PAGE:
Let Darkness Bury the Dead
By Maureen Jennings
McClelland & Stewart, 384 pages, $24.95
The good news for Detective Murdoch fans is that he's back after a years long absence. But he returns changed, aged and in a whole new world. It's 1917 and the Great War is in its fourth year. Thousands of young men have gone to Flanders for King and Country. One, young Jack Murdoch, is coming home, gassed and shot. He is not the boy who went to war. Jack's transformation is part of the overall plot, which includes dramatic changes in Toronto itself. The novel begins at the under-construction Union Station, soon to be one of the largest of its kind in Canada. It is a statement about Toronto's rising importance and, as a senior detective with the Toronto constabulary, William Murdoch's importance. When a young veteran is found dead, he's on the case. Then another young veteran dies by suicide. Murdoch is forced to face the possibility that his son, Jack, and his friends may have had a role in the deaths. Just what did happen over there in France? This is one of the best in this series.
Edited by John McFetridge and Jacques Filippi
Akashic Press, 288 pages, $22.95
The best reason for reading short-story anthologies is to discover new writers. That means searching for talented editors to select the goods and, in this case, John McFetridge and Jacques Filippi have definitely delivered in this elegant collection for the wonderful Akashic city noir series. There are no bad stories here, but there are many standouts. I particularly liked the selections in the section called On The Edge, especially Howard Shrier's Milk Teeth (based in Rue Rachel) and Melissa Yi's The Sin Eaters (featuring Côte-des-Neiges). I also liked Three Tshakapesh Dreams by Samuel Archibald and Wild Horses by Arjun Basu in the Concrete Jungle section. It's worth having this book around for quick reading and rediscovery of old spots in Montreal. It also makes a great little gift for mystery fans, and even those who aren't.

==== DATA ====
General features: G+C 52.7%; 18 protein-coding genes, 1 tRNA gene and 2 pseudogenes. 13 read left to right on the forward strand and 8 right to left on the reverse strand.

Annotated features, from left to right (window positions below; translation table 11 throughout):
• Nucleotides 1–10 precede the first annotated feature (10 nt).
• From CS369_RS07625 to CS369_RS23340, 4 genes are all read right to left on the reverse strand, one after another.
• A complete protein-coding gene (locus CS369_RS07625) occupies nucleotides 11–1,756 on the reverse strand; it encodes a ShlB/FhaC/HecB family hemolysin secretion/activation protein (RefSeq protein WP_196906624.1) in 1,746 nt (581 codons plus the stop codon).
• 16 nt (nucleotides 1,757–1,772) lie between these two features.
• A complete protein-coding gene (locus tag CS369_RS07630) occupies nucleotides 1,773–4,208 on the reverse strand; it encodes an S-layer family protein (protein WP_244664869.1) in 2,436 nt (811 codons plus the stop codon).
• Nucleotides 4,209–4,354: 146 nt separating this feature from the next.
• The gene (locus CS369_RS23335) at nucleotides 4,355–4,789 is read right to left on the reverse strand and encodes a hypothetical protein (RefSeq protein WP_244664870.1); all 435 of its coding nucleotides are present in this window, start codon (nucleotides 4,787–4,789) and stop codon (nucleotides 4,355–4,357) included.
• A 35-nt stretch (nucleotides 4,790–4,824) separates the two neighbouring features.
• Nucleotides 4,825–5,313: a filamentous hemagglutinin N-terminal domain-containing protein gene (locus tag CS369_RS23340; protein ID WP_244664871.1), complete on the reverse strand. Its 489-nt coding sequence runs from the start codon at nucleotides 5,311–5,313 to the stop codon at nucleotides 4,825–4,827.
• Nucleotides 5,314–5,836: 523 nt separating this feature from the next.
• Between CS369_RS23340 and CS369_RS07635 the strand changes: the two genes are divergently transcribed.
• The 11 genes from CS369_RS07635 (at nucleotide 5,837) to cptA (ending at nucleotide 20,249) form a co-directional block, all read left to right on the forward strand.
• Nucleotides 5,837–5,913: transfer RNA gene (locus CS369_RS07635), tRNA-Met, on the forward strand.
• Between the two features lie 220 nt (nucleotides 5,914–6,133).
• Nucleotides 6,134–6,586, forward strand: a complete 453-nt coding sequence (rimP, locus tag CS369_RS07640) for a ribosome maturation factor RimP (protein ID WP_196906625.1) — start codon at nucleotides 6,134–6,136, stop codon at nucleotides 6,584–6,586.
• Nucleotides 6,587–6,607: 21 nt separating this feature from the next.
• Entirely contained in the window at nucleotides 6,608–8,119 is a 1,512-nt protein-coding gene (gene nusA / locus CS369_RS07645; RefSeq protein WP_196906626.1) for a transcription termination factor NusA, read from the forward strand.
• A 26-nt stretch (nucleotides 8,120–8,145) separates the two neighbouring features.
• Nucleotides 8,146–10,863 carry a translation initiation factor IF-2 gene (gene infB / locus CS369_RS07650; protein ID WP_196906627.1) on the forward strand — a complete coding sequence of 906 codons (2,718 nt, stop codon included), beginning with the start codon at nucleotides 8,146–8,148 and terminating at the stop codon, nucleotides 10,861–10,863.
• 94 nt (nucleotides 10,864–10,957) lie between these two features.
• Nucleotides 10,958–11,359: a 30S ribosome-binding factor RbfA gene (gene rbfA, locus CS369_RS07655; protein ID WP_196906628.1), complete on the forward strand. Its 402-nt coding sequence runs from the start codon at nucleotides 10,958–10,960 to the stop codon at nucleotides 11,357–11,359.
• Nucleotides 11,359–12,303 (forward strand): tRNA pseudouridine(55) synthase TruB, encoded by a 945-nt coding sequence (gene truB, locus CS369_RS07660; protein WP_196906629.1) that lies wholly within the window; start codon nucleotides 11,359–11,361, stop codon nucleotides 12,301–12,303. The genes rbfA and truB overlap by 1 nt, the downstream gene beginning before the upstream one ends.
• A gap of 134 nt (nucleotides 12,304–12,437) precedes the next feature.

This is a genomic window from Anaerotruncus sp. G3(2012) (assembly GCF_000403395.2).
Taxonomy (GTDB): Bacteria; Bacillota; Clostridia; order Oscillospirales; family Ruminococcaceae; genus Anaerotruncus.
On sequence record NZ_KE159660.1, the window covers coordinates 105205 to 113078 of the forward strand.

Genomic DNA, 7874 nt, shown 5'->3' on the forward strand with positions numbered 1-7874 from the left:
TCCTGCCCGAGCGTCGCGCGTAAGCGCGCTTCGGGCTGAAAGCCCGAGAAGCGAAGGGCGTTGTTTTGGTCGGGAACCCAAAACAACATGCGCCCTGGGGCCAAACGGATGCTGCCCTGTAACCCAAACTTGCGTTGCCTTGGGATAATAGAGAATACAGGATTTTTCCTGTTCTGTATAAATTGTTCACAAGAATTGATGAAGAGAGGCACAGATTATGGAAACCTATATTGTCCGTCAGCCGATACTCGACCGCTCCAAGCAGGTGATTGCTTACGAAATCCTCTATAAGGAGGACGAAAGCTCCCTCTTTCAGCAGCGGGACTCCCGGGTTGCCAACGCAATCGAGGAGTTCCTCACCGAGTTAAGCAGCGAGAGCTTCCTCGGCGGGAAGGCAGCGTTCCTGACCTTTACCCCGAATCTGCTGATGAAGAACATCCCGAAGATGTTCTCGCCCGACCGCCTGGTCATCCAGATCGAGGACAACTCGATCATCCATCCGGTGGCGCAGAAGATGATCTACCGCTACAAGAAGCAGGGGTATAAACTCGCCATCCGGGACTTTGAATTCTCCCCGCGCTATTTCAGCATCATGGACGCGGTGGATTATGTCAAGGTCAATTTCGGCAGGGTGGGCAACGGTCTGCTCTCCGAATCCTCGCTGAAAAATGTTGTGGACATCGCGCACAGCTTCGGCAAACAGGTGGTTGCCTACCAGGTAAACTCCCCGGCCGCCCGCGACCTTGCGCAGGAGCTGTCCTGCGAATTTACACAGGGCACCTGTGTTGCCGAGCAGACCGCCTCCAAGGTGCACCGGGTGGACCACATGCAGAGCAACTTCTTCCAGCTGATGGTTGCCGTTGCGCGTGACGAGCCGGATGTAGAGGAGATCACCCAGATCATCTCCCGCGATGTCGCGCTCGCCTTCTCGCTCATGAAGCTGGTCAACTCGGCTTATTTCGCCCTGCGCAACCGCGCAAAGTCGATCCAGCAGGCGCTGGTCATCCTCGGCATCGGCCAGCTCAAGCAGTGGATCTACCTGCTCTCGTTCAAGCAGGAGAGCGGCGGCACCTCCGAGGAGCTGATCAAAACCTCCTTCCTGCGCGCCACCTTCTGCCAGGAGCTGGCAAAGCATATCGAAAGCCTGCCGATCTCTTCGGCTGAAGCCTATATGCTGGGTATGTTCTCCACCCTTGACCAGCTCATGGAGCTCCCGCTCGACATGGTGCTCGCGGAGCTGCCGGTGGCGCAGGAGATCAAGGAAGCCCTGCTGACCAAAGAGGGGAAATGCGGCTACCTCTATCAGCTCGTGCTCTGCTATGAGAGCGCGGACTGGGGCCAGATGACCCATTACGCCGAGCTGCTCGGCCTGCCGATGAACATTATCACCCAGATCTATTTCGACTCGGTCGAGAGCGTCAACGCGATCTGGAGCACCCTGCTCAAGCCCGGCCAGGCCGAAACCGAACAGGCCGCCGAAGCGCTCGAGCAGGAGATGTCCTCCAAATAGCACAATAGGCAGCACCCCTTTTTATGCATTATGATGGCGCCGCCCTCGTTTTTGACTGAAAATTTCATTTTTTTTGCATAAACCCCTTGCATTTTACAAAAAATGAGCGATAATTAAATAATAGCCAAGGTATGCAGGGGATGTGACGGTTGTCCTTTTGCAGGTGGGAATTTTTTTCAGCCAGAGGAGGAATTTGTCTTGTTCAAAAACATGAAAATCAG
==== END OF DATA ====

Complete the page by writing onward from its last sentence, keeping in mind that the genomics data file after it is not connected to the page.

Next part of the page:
By Robert Harris
Random House Canada, 342 pages, $24.95
Last year, Robert Harris focused on the papal conclave to select a new Pope; this year, it's the Munich Conference that Harris takes from a tired paragraph in a dusty history book to a nail-biting suspense novel that shines a whole new light on grey old Neville Chamberlain. In Harris's clever plot, appeasement seems not only sensible but noble, albeit 80 years after the fact. Our man with the British is Hugh Legat, the epitome of the junior civil servant. His German counterpart is Paul Hartmann, rising star of Third Reich foreign policy. While Europe sits on the brink of war over Czechoslovakia, everyone is trying to interpret Hitler's moods and words. One man knows what's happening and he has the papers to prove it. Can he get them to the British in time to make a difference? We all know he doesn't but the thrill here is in the minute details of diplomatic work and in Harris's stunning reconstruction of how it all might have been. I couldn't put it down.